Within the realm of real estate investing, 2020 will long be remembered as a year of epic store closures. Fueled in part by bankruptcy filings, many retailers were forced to shutter after months of stalled revenue.
But things have been looking up in 2021. Earlier this year, shopping center and mall traffic picked up as consumers grew more comfortable with the idea of making purchases in person. And now, JLL reports that 2021 could be the year with the least number of retail space closures since 2016.
But while that's undoubtedly good news for real estate investors, let's also not forget that store closures were very much a problem before the pandemic began. And so while the rapid pace of closures we saw last year may be waning, that doesn't mean shopping centers and mall REITs (real estate investment trusts) are out of the woods.
A slow drip
Store closures in 2020 were akin to a busted fire hydrant spewing water and flooding the road. Going forward, the hydrant may still be leaking, but it's more of a slow drip.
Unless there's a widespread economic shutdown like the one that took place in early 2020, stores are unlikely to shutter in rapid succession. But that doesn't mean we won't see a fair amount of closures in time.
For one thing, the pandemic taught a lot of people to shop online. That extends to consumers who may not have been so quick to embrace technology beforehand.
Now, pointing and clicking to buy items has become so mainstream that consumers will likely uphold that habit even once COVID-19 becomes a nonconcern. And that means that retailers will need to sink more resources into online order fulfillment, possibly at the expense of opening and operating stores.
Furthermore, as digital sales continue to boom, we'll likely see an ongoing stream of store closures as retailers opt to shutter underperforming locations and focus on bigger money-makers. We could also see larger stores replaced by smaller, pared-down versions -- a model that some big names in the retail space are already trying out. But even in that scenario, we're talking about retailers ultimately taking up less net square footage -- and potentially leaving malls and shopping centers to grapple with vacancies.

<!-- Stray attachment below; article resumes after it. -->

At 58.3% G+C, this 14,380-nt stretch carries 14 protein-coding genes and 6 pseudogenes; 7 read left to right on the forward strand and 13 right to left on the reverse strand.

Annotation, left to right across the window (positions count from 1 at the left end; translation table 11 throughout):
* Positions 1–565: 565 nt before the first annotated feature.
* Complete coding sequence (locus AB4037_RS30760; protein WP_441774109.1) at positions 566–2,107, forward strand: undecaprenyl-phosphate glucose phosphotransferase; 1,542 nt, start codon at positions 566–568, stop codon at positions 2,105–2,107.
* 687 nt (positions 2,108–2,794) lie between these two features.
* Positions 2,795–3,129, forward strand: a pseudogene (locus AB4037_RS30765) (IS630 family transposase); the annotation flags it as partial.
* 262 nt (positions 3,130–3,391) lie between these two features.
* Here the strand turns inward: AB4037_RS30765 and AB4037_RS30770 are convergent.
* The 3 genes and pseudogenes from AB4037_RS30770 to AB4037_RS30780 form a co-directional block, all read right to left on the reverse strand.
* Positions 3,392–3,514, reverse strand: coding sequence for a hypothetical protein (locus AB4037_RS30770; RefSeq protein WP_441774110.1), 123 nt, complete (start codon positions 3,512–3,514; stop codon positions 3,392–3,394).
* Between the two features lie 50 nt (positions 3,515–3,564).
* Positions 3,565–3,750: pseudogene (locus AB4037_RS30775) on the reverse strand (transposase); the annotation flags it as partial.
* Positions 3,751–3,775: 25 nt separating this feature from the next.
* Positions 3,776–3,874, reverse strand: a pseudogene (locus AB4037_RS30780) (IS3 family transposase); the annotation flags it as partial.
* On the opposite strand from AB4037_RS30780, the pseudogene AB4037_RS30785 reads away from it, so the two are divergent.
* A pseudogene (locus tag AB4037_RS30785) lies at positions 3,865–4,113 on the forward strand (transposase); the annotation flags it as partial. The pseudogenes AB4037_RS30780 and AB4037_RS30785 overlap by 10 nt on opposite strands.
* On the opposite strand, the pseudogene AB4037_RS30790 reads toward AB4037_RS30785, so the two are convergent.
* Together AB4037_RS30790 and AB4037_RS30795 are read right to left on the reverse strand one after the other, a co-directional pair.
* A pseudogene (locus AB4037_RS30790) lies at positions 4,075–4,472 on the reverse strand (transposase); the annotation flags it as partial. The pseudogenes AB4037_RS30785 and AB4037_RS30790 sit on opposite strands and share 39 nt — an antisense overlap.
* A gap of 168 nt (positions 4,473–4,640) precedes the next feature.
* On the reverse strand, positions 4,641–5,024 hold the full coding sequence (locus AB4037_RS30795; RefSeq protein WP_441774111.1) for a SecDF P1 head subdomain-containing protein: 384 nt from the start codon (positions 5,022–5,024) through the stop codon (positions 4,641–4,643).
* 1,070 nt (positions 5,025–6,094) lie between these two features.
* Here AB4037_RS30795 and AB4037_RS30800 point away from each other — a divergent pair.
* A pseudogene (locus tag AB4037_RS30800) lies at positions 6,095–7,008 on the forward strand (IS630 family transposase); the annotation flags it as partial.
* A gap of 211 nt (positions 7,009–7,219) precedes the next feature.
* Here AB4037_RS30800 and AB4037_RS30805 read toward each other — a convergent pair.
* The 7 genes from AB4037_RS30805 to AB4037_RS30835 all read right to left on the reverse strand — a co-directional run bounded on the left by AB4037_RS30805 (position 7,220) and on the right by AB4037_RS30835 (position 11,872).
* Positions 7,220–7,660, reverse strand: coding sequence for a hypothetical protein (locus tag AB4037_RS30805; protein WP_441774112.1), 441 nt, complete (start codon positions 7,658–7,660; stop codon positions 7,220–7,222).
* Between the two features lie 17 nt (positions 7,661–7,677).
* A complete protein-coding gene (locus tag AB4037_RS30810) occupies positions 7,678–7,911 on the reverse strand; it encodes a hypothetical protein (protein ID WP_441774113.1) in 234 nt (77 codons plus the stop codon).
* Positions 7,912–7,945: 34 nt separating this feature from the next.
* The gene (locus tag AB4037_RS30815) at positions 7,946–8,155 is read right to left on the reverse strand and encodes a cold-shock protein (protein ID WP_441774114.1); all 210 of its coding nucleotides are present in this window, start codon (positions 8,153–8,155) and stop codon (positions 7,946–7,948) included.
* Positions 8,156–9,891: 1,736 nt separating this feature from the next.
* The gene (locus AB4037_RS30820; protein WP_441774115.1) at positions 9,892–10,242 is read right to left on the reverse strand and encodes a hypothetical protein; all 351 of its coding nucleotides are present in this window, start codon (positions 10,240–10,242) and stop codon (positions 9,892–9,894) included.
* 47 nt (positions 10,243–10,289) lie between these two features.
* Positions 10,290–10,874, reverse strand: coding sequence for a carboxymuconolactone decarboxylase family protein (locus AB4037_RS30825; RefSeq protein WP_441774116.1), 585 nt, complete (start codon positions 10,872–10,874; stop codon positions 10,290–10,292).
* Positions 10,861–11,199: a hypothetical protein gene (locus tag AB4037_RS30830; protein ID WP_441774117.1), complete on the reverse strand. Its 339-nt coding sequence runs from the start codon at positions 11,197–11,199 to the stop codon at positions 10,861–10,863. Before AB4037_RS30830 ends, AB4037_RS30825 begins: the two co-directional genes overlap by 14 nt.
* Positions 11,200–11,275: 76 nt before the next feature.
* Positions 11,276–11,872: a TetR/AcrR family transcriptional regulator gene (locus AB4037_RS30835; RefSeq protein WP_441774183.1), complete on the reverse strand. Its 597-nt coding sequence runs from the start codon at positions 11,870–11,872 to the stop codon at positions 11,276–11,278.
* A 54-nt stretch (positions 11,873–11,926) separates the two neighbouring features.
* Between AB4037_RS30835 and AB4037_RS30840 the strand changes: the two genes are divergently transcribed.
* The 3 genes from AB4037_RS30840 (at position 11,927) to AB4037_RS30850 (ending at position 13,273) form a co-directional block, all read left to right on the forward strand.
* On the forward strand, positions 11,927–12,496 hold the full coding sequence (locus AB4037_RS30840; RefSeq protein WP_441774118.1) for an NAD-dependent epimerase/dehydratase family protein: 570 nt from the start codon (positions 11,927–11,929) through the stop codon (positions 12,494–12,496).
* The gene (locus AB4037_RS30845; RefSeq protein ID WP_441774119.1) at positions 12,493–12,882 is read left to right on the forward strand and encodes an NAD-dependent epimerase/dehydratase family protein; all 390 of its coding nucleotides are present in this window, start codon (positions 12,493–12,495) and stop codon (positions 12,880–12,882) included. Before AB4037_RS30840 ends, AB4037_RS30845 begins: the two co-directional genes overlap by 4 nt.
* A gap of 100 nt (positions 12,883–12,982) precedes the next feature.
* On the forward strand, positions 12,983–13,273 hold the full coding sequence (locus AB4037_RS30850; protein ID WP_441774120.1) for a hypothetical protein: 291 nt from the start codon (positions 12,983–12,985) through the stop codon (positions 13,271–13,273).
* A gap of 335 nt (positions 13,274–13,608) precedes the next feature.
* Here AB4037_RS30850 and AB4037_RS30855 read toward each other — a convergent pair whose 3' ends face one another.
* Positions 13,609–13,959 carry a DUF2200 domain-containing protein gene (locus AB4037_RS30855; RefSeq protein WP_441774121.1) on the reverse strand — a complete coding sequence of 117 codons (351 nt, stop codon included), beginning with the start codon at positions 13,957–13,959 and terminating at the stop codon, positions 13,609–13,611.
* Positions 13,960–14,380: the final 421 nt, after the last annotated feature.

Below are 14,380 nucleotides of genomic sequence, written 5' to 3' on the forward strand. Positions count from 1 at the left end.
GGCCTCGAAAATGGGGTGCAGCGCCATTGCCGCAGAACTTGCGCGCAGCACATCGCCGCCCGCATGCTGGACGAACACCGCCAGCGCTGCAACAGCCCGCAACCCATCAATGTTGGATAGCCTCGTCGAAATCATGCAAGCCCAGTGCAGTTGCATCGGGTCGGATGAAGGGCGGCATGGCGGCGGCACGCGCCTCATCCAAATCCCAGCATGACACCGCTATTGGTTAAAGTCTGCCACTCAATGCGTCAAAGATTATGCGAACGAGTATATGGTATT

Should real estate investors be worried?
The future of shopping malls was precarious before the pandemic began, and these days, it's no different. As more retailers opt to open off-mall locations, shopping centers may see a decent influx of tenants. But malls could struggle in the near term, especially as anchor tenants make the decision to move out.
In the near term, we probably won't see a record-breaking level of store closures like 2020 brought about. But mall REIT investors in particular should brace for some rockiness, as it could take time for foot traffic to get back to pre-pandemic levels on a steady basis.
Shopping centers should fare better. There's less concern from a health perspective about driving up to a store, parking outdoors, running in, and running out. And a lot of the chains that are making plans to expand -- notably, discount and dollar stores -- are those that take up residence in shopping centers more so than malls. So while store closures could remain a problem for many years to come, it's malls that stand to bear the brunt of them.